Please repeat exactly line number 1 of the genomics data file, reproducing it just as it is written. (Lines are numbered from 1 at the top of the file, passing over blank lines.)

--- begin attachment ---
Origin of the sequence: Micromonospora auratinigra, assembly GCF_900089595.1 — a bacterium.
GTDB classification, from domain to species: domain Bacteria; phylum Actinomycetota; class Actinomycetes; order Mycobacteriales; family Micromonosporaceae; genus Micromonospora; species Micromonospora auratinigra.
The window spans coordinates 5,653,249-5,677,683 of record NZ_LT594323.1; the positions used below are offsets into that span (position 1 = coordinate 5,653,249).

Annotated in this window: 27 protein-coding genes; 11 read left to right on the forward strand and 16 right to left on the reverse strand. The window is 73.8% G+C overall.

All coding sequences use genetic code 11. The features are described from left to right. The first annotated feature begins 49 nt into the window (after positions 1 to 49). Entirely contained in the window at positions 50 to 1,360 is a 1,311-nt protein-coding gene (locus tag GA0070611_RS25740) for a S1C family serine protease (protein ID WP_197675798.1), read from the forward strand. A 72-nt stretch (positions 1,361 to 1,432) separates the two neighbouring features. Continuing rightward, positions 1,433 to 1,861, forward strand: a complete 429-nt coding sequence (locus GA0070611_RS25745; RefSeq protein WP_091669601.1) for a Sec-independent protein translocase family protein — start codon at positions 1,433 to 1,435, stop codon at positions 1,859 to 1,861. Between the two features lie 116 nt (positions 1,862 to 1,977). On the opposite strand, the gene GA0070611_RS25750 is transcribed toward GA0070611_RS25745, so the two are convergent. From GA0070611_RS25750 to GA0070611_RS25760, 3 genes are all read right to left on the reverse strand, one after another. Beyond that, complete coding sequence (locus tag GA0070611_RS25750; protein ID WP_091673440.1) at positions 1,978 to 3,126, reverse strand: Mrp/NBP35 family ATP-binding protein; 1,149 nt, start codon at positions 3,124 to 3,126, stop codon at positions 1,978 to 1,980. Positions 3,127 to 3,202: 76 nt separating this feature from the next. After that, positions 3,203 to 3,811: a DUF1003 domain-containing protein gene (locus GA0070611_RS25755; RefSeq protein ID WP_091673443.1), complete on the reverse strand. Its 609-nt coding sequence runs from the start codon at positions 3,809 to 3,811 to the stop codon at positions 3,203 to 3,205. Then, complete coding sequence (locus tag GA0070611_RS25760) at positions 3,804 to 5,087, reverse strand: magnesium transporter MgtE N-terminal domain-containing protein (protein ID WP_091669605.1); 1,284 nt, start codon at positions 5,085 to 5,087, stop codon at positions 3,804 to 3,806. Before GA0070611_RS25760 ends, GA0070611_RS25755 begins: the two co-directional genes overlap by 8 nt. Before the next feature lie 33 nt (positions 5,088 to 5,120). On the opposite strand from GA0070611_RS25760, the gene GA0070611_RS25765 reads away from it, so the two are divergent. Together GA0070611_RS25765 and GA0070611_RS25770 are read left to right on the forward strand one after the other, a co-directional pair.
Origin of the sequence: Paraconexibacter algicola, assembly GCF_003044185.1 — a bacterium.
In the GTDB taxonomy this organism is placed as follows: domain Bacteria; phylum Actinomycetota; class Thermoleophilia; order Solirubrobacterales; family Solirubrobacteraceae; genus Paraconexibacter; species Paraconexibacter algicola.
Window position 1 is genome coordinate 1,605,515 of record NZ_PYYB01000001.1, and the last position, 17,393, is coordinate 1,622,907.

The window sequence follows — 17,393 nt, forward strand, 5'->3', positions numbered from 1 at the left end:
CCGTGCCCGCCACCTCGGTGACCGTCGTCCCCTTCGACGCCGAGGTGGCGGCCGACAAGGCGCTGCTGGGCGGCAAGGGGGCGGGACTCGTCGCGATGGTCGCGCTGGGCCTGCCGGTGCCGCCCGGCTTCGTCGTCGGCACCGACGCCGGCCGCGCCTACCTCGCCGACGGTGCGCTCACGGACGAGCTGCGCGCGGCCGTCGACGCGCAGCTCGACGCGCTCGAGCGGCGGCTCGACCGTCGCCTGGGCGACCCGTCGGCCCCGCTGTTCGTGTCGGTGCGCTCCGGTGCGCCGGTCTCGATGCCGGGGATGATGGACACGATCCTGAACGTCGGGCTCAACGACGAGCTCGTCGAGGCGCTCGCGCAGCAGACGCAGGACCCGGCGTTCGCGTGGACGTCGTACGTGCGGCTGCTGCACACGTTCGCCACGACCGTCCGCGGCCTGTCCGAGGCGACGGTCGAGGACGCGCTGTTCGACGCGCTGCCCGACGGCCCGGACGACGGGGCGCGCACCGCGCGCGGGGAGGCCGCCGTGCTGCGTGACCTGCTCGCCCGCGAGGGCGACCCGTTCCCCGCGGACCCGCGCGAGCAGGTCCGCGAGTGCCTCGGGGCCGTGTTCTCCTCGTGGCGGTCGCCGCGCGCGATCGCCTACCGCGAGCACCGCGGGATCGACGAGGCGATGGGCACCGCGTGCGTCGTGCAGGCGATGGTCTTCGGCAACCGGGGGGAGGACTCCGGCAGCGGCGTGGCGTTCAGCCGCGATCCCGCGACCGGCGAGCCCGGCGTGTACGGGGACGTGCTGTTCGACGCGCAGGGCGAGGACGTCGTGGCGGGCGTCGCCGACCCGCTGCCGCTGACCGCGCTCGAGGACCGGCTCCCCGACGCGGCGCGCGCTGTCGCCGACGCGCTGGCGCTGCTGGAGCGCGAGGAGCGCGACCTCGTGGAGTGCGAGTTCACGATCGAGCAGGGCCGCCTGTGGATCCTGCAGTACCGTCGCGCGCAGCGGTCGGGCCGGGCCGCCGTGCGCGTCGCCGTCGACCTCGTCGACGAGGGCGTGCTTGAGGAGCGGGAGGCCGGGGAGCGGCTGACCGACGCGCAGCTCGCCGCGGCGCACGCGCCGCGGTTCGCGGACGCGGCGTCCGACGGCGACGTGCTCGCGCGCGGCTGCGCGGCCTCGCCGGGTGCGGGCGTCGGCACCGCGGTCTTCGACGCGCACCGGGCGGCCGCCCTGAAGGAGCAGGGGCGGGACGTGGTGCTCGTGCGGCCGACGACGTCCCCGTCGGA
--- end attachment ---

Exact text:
Origin of the sequence: Micromonospora auratinigra, assembly GCF_900089595.1 — a bacterium.